museums&MORE Summer 2008
A Lesson in Play

Just like most vegetables often have to be covered in cheese to be appetizing to children, an educational toy can only provide benefits if it’s appealing to kids. This is where specialty stores have great potential, as they often grab customers with their unique, fun and educationally relevant merchandise.

Consider this: You’re already playing to a captive audience in that they have come to your store to extend their experience and learn a bit more. Providing the customer opportunities to touch and interact with products inspires learning in a fun, friendly environment. This not only encourages the visitor to increase his or her knowledge, but will also hopefully increase your sales.

“We have had the best response to our Ball of Whacks as an educational item,” said Lynn Araujo of U.S. Games Systems. “We did not specifically position it as an educational toy, but rather as a fun, creativity-inspiring product. Yet parents and teachers alike have shared how many benefits the Ball of Whacks has provided.”

Araujo said that math teachers have indicated how it helps make geometric relationships more tangible and that it improves concentration and focus for other endeavors. It seems to have struck a chord with children and adults alike, combining fun with function.

“Education can’t come at the expense of fun,” agreed Anna Johnson, executive director of sales and marketing for SmartLab Toys. “To cleverly engage, and then empower kids with information, children have to have fun at the same time.”

Roll the Dice
So, first and foremost, toys and games should be fun. The learning components should be an addition to the item, and not the only thing about it (think veggies and cheese, not just cheese.)

“Educational toys are not just flash cards or wooden alphabet blocks,” said Donna Jaffe, Peaceable Kingdom Press. “There are so many creative ways to engage children’s minds and there are many skills to learn via toys and games — how to take turns, how to follow rules, how to read directions, how to play by yourself, how to see spatial or visual connections, etc.”

Action Products has taken a creative approach with their products, offering multiple brands that educate, entertain and encourage active play. Their “IDig” brand offers children the opportunity to excavate hidden treasures. Using real tools, children can unearth dinosaur fossils and Egyptian artifacts while learning about paleontology and archaeology. Many of their Curiosity Kits offer hands-on activities in categories such as the arts, sciences, world cultures and make-believe.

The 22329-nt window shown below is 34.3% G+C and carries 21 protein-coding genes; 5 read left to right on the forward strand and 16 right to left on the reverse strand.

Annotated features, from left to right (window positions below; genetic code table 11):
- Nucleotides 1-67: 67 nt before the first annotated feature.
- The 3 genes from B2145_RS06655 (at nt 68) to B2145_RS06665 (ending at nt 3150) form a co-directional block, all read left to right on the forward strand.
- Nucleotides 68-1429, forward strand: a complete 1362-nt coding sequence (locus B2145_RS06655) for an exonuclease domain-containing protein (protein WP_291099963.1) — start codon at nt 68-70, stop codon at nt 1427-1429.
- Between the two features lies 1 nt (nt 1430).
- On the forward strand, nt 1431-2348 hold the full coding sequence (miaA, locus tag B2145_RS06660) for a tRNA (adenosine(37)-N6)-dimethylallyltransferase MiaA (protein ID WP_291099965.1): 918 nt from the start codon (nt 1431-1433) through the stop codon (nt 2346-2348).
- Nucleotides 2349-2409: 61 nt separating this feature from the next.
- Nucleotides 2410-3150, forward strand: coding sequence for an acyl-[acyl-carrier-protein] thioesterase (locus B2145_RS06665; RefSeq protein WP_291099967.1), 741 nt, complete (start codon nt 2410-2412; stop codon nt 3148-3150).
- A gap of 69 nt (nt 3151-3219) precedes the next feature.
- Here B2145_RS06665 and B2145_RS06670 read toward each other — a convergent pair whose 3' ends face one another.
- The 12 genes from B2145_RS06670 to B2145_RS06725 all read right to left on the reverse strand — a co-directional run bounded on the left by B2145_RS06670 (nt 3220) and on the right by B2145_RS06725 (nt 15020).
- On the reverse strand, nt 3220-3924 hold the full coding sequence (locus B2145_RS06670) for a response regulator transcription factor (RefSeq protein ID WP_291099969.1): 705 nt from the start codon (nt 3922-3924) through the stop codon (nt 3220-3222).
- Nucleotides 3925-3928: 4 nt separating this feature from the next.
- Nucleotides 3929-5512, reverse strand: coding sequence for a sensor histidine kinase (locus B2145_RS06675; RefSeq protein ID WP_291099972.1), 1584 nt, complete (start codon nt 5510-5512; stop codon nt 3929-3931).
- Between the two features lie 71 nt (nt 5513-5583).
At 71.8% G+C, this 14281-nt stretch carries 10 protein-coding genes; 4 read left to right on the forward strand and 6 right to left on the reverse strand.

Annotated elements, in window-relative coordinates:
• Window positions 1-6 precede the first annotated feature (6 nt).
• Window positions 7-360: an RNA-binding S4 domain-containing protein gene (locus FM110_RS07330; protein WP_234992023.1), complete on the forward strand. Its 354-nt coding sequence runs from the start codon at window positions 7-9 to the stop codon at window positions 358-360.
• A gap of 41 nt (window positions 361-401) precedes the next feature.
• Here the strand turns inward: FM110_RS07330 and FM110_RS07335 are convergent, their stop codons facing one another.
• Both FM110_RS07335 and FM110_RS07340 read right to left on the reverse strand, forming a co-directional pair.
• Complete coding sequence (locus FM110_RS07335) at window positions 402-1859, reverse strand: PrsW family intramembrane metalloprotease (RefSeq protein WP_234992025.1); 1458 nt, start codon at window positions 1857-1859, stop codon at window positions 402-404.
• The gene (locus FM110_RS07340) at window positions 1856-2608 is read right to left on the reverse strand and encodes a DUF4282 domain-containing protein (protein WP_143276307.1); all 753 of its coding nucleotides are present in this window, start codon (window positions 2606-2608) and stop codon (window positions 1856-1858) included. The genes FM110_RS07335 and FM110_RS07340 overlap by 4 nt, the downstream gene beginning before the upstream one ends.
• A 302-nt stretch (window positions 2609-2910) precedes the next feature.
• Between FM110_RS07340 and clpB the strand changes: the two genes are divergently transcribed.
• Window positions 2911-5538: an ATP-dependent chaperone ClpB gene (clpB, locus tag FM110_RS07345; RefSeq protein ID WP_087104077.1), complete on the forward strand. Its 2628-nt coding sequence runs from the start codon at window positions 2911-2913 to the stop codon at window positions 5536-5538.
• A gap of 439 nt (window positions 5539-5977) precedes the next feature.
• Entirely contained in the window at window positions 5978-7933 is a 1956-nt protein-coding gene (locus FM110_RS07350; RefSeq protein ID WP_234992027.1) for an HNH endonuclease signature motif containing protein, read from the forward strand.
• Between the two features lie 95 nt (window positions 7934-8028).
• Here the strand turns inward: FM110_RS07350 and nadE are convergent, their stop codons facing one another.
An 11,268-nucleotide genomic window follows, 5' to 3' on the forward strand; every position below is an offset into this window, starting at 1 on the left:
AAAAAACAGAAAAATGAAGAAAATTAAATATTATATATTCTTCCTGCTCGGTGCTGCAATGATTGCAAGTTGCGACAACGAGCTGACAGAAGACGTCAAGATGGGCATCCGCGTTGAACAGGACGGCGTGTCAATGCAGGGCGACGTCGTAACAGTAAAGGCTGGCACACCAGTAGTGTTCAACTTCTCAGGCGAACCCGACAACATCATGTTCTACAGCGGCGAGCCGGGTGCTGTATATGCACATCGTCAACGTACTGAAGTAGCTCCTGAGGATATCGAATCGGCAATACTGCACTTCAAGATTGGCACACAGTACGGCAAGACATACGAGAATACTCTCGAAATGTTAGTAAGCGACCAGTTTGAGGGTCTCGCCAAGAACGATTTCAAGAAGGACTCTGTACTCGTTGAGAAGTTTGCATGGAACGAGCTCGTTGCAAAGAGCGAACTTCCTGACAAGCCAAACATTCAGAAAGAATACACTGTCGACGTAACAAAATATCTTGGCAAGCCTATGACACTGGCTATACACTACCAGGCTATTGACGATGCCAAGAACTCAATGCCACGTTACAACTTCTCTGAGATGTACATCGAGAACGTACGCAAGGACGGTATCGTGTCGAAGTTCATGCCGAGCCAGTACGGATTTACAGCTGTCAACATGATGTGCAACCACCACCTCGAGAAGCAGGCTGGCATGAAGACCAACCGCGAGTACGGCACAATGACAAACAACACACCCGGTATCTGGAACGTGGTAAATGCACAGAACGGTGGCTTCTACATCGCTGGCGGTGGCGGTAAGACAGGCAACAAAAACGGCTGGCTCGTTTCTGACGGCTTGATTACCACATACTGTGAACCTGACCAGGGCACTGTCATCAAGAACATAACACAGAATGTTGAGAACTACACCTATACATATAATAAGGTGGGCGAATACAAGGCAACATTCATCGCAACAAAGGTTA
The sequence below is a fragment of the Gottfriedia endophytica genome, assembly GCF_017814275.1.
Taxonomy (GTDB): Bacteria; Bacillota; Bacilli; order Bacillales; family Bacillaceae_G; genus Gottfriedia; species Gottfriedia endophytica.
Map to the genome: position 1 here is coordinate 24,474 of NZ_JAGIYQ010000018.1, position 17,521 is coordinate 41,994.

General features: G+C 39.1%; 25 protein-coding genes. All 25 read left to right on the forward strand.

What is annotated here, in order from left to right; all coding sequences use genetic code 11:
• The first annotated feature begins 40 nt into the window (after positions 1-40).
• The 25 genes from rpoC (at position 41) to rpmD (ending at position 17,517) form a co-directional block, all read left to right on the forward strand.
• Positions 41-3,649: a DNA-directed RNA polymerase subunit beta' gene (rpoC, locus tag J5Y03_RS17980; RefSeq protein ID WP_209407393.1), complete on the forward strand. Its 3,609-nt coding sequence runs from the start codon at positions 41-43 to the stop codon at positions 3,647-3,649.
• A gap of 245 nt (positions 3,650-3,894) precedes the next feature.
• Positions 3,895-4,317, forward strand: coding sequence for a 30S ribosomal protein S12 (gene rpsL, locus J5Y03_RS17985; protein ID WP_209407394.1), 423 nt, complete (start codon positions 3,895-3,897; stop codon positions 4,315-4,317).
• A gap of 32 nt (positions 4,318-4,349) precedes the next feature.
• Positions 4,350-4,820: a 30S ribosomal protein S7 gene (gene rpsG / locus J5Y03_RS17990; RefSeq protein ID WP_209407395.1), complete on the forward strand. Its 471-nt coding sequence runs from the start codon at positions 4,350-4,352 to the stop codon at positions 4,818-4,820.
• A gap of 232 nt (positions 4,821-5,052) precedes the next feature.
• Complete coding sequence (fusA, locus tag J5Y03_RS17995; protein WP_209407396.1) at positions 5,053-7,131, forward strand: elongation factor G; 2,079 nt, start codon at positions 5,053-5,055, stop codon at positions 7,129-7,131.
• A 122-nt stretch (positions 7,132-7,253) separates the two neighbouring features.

When choosing these products for your store — such as games, toys, books, plush and puzzles — try to reflect the museum’s educational mission and exhibits. Think of them as a way for families to take the museum experience back home with them.

“We have an obligation to reflect the educational mission and renowned national reputation of Strong National Museum of Play,” said Susan Trien, director of public relations at the Strong National Museum of Play. “In that sense, we strive to create a deeper, higher quality shop experience that differentiates us from mass marketers. The museum has a very popular permanent exhibit called “Super Kids Market,” a kid-sized market where kids run the store; our shop, in turn, has a parallel food section with fun food items, wooden puzzles and novelty cooking kits.”

Learn By Doing
Although it’s said over and over in retail, the key to success seems to be location and presentation. Offering interactive displays is a great way to draw customers in. Trien said they often feature demonstrations where customers can touch, feel and experience a product to see how it works, whether it’s an easel, a puppet theater or a ramp racer.

They also advertise special monthly exclusive member discounts and premiums to entice repeat visits to the store by their museum membership base. In addition, they rotate interactive store displays and refresh them often so that museum guests continue to have engaging new shop experiences.

“Learning by seeing and learning by doing are different,” said Erika Radich of Douglas Toys & Games. “Doing” always offers a more valuable experience. Parents are always looking for a way to teach through play and kids love learning that way — it’s a natural partnership.”

Many times parents and grandparents looking to buy gifts for their own kids or friends decide before they walk into a shop that something fun and educational is what they want. When it comes to displays, Billie Anne Dinkel of Action Products recommends they be next to specific product. If placed throughout a shop, consumers will be encouraged to shop around the entire store.

“I do think being able to play a game is very helpful,” Jaffe said. “Having a frequently rotating display table where games can be set out for customers to trial is a great idea. Again, having this table or tables near the section where the items are sold is key.”

Taking that idea a step further, Debbie Kurlansky-Winer of Scratch-Art Co. suggests offering a play-day opportunity as a great way to boost sales, stating that “Play days are pay days.”

It’s easy to cash in on these sales by making sure educational toys and games — not just the recent toy or tween craze — are a part of your specialty store. Parents are always looking to help their children learn and children are always looking for fun. It’s a feel-good purchase for parents and a truly fun learning experience
for kids.





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